Zadroga World Trade Center Worker Health Bill Goes Down in Senate

As feared, the Zadroga 9/11 Health and Compensation Act, the bill that would provide health care to <"">World Trade Center rescue and recovery workers, is being held hostage to politics. Today, Republicans in the US Senate successfully filibustered the measure by a vote of 57-to-41. The Zadroga bill vote divided the Senate mostly along party lines, with even some Republican’s who favored the measure voting against it. The defeat was all part of a GOP Senate strategy to block any legislation until the Bush-era tax cuts for the wealthy are extended.

The Zadroga bill would provide long-term health care for those who became ill after working at Ground Zero in the wake of the 9/11 terrorist attacks, and re-create a victim compensation fund to make cash payments to sick workers or their survivors. The Zadroga bill was approved in the House of Representatives this past fall, but still needs to make it through the Senate before it can become law.

Today’s Senate vote doesn’t mean the Zadroga bill is entirely dead, but it is on life support. However, if the Zadroga bill is not passed during the current lame duck session of Congress, it’s feared it will never become law.

“The United States Senate embarrassed itself today. It made a mockery of the political system that we believe in – and they failed us,” John Feal, a Ground Zero construction worker and founder of the FealGood Foundation, told the the New York Daily News. He also compared Republican Senators to clowns.

According to the Daily News, New York City Mayor Michael Bloomberg called the filibuster “a devastating indictment of Washington politics, a tragic example of partisan politics trumping patriotism.”

The defeat of the Zadroga bill could mean that thousands of workers sickened by toxic dust at Ground Zero may never get any help. While a settlement of thousands of Ground Zero toxic dust lawsuits was approved last month, that deal only covers around 10,000 people who filed suit. The settlement does nothing for the 30,000 people who received some form of treatment – let alone the estimated 90,000 people who rushed to the toxic scene.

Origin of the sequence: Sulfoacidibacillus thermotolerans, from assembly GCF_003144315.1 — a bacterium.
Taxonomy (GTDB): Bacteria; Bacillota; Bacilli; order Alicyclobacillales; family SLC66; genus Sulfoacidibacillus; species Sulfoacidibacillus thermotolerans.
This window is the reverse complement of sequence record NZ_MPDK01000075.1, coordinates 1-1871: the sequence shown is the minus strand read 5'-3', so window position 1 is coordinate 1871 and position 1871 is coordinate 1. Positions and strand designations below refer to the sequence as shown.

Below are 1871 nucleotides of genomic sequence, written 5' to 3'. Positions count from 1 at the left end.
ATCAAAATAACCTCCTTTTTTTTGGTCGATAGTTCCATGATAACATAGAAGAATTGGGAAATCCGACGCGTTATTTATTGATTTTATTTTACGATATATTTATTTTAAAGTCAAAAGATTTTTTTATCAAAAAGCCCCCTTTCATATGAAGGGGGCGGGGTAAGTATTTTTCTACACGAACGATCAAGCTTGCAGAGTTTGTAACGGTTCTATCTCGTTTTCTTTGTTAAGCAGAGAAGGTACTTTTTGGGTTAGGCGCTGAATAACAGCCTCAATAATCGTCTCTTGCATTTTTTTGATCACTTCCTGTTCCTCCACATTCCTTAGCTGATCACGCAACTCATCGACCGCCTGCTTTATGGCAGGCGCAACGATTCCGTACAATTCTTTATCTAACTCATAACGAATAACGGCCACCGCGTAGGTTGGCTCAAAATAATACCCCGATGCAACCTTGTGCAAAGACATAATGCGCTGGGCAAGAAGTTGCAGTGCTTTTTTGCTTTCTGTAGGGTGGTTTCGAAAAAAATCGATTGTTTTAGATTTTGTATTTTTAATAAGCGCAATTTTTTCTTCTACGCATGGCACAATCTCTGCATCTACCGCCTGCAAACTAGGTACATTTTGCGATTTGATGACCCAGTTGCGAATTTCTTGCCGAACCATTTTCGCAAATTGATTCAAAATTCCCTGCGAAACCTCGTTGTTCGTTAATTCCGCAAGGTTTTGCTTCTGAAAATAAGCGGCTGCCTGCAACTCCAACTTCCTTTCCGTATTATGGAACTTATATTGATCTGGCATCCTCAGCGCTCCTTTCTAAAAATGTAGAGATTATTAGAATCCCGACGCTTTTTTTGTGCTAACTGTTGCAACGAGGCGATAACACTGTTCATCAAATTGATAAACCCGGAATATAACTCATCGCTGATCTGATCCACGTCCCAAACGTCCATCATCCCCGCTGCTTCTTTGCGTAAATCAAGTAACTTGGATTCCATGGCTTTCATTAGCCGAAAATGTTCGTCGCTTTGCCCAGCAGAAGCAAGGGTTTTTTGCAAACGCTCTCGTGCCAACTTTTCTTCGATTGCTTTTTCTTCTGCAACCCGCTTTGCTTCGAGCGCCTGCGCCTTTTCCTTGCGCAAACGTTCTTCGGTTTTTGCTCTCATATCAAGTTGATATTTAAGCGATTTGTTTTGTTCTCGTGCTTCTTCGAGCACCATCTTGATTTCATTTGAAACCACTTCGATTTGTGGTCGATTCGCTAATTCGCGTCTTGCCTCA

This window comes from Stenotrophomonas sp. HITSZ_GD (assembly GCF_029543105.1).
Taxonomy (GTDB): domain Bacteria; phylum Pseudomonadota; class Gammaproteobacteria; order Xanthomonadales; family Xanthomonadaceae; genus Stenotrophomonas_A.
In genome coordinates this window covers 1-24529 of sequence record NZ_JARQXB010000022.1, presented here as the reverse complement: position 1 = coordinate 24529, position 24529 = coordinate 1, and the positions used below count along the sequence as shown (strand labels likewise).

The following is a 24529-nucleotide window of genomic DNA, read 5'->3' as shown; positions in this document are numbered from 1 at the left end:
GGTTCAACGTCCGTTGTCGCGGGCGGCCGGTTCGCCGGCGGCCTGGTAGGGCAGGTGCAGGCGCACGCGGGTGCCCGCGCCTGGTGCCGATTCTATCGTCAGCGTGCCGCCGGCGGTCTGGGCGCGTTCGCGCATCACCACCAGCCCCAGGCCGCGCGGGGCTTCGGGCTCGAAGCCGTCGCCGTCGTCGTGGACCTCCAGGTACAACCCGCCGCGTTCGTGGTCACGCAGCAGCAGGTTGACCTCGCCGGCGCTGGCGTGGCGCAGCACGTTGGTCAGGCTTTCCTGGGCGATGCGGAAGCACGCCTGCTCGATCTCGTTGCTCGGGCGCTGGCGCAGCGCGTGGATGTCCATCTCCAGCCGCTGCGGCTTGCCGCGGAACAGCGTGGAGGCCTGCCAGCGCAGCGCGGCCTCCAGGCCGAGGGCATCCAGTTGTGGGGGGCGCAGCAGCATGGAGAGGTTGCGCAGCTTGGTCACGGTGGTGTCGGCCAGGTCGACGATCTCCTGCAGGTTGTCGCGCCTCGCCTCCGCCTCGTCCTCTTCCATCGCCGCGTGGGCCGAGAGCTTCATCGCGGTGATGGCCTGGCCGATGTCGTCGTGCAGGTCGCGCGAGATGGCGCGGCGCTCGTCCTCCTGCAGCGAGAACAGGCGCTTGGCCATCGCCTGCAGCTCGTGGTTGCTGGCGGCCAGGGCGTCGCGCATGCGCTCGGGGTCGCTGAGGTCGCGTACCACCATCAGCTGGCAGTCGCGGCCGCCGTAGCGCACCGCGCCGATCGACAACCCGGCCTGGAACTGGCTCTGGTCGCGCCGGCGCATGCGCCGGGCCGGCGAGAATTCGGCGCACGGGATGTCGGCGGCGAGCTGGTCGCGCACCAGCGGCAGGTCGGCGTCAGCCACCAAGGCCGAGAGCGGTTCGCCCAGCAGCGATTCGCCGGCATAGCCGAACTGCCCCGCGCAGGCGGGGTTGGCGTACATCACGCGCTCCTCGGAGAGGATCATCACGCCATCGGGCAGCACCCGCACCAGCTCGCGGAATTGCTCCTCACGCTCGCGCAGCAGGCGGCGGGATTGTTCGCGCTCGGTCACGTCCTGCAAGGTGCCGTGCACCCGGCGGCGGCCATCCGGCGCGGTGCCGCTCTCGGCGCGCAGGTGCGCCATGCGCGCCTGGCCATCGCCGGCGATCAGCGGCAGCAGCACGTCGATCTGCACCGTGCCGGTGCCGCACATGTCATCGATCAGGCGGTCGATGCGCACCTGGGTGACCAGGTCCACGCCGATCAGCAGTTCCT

And then there are the 325 Ground Zero workers who did file suit, but who will have no part in the settlement because of its arbitrary deadline – a deadline most weren’t even aware of until it passed. Attorney Matthew McCauley, whose firm <"">Parker Waichman Alonso LLP represents more than a dozen such claimants, recently told The Wall Street Journal that the Zadroga bill may be the only chance such claimants have for compensation because “they’re seeing the court dismiss every claim they put in.”

These forgotten heroes include Richard Dambakly, who as a Verizon employee at the time, ran cable to set up temporary communication lines for police and firefighters. According to a report on WWAYTV3, Dambakly worked 12 to 16 hour days at Ground Zero, seven days a week, for four months. During his time there, he developed a severe cough. He later was diagnosed with B-Cell Lymphoma, a blood cancer that may have resulted from Dambakly’s exposure to toxic dust at Ground Zero. He’s being penalized because he missed the settlements deadline by a mere 14 days.

After five months of extensive chemo, Dambakly’s cancer is in remission. But he worries about what could happen to his five children if the disease returns.

“If I get cancer again, who’s gonna pay my bills? Who’s gonna pay the bills for chemo? Realize how expensive it is for chemotherapy? Hundreds of thousands of dollars,” Dambakly said.

There is still a chance the Zadroga bill could be resurrected. Senate Majority Leader Harry Reid ultimately voted ‘No’ to reserve the right to bring the measure back to the Senate Floor, according to the Daily News.

In the House of Representatives, backers of the Zadroga bill – including some Republicans – may try to have the legislation added to the very tax package that Senate Republicans want so much. Forty-five House members have already signed a letter sent to Speaker Nancy Pelosi asking her to attach the Zadroga bill to any tax legislation. According to the Daily News, the thinking is that Senate Republicans – even those opposed to the Zadroga bill – wouldn’t vote against it if that meant giving up tax breaks for the rich.

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